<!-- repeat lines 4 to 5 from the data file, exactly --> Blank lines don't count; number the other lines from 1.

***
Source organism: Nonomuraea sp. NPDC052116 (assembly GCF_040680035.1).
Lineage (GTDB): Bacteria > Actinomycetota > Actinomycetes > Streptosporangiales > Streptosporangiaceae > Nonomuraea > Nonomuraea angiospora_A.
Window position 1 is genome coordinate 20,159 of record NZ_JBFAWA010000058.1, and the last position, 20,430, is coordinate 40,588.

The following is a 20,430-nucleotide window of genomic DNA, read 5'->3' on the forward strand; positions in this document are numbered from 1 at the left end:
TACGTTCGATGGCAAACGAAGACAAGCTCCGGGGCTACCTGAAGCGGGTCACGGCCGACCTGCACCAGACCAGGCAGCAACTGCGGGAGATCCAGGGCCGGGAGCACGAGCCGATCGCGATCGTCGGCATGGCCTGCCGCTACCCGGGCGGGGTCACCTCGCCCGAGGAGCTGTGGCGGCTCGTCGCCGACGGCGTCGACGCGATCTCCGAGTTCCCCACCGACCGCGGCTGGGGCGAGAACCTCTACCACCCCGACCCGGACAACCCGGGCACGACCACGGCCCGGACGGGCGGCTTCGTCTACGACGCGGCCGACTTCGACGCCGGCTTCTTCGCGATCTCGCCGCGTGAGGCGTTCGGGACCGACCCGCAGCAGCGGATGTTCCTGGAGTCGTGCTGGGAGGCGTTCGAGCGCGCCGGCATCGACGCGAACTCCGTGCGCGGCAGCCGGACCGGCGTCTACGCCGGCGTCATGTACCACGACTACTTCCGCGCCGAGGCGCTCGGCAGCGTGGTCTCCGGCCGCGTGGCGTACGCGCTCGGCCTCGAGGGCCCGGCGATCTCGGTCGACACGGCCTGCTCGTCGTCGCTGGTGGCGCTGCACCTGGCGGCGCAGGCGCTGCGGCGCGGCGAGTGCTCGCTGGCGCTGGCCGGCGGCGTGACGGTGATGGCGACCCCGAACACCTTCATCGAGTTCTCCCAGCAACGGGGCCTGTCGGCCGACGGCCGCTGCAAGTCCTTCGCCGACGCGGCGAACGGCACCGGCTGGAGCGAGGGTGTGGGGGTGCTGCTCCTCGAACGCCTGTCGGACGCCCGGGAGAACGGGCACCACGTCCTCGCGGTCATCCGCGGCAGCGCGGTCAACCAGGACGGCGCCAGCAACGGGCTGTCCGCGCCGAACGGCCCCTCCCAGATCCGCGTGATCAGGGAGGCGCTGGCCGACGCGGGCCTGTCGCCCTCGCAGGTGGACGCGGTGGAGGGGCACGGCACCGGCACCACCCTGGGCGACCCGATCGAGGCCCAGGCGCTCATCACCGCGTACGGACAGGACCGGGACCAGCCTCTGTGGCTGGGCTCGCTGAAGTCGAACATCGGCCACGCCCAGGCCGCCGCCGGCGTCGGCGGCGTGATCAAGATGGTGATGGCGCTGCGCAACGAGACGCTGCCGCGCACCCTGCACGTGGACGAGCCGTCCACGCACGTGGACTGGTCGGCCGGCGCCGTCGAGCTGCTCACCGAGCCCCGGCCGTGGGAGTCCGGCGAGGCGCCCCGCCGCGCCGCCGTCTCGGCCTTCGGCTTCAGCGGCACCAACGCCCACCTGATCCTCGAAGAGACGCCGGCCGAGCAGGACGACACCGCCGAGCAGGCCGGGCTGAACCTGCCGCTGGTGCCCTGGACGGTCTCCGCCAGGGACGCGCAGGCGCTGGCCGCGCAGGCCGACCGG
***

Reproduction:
The following is a 20,430-nucleotide window of genomic DNA, read 5'->3' on the forward strand; positions in this document are numbered from 1 at the left end:
TACGTTCGATGGCAAACGAAGACAAGCTCCGGGGCTACCTGAAGCGGGTCACGGCCGACCTGCACCAGACCAGGCAGCAACTGCGGGAGATCCAGGGCCGGGAGCACGAGCCGATCGCGATCGTCGGCATGGCCTGCCGCTACCCGGGCGGGGTCACCTCGCCCGAGGAGCTGTGGCGGCTCGTCGCCGACGGCGTCGACGCGATCTCCGAGTTCCCCACCGACCGCGGCTGGGGCGAGAACCTCTACCACCCCGACCCGGACAACCCGGGCACGACCACGGCCCGGACGGGCGGCTTCGTCTACGACGCGGCCGACTTCGACGCCGGCTTCTTCGCGATCTCGCCGCGTGAGGCGTTCGGGACCGACCCGCAGCAGCGGATGTTCCTGGAGTCGTGCTGGGAGGCGTTCGAGCGCGCCGGCATCGACGCGAACTCCGTGCGCGGCAGCCGGACCGGCGTCTACGCCGGCGTCATGTACCACGACTACTTCCGCGCCGAGGCGCTCGGCAGCGTGGTCTCCGGCCGCGTGGCGTACGCGCTCGGCCTCGAGGGCCCGGCGATCTCGGTCGACACGGCCTGCTCGTCGTCGCTGGTGGCGCTGCACCTGGCGGCGCAGGCGCTGCGGCGCGGCGAGTGCTCGCTGGCGCTGGCCGGCGGCGTGACGGTGATGGCGACCCCGAACACCTTCATCGAGTTCTCCCAGCAACGGGGCCTGTCGGCCGACGGCCGCTGCAAGTCCTTCGCCGACGCGGCGAACGGCACCGGCTGGAGCGAGGGTGTGGGGGTGCTGCTCCTCGAACGCCTGTCGGACGCCCGGGAGAACGGGCACCACGTCCTCGCGGTCATCCGCGGCAGCGCGGTCAACCAGGACGGCGCCAGCAACGGGCTGTCCGCGCCGAACGGCCCCTCCCAGATCCGCGTGATCAGGGAGGCGCTGGCCGACGCGGGCCTGTCGCCCTCGCAGGTGGACGCGGTGGAGGGGCACGGCACCGGCACCACCCTGGGCGACCCGATCGAGGCCCAGGCGCTCATCACCGCGTACGGACAGGACCGGGACCAGCCTCTGTGGCTGGGCTCGCTGAAGTCGAACATCGGCCACGCCCAGGCCGCCGCCGGCGTCGGCGGCGTGATCAAGATGGTGATGGCGCTGCGCAACGAGACGCTGCCGCGCACCCTGCACGTGGACGAGCCGTCCACGCACGTGGACTGGTCGGCCGGCGCCGTCGAGCTGCTCACCGAGCCCCGGCCGTGGGAGTCCGGCGAGGCGCCCCGCCGCGCCGCCGTCTCGGCCTTCGGCTTCAGCGGCACCAACGCCCACCTGATCCTCGAAGAGACGCCGGCCGAGCAGGACGACACCGCCGAGCAGGCCGGGCTGAACCTGCCGCTGGTGCCCTGGACGGTCTCCGCCAGGGACGCGCAGGCGCTGGCCGCGCAGGCCGACCGG